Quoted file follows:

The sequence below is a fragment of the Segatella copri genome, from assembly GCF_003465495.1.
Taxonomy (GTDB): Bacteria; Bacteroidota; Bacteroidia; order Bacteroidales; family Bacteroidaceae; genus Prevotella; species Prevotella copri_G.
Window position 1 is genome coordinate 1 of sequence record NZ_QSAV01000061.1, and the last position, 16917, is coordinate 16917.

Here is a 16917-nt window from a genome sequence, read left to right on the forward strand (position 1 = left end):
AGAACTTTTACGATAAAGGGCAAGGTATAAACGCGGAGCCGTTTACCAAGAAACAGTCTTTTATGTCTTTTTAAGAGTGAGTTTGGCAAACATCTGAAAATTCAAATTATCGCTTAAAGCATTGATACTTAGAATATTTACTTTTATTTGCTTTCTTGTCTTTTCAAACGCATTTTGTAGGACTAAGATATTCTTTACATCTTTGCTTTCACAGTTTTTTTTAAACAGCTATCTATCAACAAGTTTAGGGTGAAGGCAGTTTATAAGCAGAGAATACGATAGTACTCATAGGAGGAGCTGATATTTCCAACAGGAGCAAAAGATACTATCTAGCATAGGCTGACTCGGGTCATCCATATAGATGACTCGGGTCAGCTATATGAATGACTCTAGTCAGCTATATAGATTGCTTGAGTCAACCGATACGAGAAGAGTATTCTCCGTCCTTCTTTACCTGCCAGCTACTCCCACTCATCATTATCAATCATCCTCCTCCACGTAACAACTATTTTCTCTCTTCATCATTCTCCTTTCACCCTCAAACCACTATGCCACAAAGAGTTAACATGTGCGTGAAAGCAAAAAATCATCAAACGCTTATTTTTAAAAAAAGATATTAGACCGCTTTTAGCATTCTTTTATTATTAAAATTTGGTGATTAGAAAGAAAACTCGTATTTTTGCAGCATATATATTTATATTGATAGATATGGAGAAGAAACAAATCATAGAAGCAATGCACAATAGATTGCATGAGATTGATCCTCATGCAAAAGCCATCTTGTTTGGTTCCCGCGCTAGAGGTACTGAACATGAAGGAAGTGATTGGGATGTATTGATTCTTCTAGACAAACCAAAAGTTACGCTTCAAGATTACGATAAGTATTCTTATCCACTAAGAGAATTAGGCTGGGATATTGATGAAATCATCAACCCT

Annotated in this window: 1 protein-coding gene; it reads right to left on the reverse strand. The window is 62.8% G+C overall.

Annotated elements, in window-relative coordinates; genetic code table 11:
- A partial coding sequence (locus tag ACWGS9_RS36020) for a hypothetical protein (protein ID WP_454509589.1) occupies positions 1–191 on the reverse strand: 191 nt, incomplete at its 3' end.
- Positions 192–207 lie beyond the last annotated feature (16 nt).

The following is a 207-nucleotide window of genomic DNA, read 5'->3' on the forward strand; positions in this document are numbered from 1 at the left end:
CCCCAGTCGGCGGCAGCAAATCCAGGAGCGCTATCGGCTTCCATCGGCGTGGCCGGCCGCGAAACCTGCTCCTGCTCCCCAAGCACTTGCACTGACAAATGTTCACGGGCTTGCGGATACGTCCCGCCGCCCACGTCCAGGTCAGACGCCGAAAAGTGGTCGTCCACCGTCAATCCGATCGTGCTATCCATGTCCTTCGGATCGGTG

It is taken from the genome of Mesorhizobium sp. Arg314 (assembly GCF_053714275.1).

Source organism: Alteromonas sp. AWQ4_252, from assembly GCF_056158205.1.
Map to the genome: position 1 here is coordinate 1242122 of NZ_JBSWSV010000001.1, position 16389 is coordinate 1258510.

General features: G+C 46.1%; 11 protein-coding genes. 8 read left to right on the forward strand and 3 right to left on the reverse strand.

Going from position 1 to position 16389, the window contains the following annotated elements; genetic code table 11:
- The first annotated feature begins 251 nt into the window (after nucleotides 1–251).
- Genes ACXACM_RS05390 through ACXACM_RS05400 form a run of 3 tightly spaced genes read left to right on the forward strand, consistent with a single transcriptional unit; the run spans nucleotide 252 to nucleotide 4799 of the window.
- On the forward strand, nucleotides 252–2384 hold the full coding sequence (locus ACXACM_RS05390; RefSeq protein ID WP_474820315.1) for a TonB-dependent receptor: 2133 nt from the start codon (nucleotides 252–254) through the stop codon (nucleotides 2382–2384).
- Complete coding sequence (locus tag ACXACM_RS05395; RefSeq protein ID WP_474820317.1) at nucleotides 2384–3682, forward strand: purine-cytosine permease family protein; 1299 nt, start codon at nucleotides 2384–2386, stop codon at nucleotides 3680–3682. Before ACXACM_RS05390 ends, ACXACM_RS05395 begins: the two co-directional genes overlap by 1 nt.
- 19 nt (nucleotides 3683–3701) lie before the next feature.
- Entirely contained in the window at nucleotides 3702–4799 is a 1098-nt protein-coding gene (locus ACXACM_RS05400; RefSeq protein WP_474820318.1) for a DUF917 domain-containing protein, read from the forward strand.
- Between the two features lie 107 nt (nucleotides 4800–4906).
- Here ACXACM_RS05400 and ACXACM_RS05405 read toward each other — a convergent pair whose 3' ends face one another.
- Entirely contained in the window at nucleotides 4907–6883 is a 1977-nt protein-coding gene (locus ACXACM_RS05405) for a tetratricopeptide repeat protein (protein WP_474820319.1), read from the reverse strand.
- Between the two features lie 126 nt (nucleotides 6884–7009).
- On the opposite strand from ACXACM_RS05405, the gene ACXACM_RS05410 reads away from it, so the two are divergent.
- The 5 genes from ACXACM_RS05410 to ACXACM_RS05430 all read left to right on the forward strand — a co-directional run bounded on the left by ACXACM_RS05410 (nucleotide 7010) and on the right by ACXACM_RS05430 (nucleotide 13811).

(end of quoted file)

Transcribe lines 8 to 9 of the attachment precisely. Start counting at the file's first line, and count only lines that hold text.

- A partial coding sequence (locus tag ACWGS9_RS36020) for a hypothetical protein (protein ID WP_454509589.1) occupies positions 1–191 on the reverse strand: 191 nt, incomplete at its 3' end.
- Positions 192–207 lie beyond the last annotated feature (16 nt).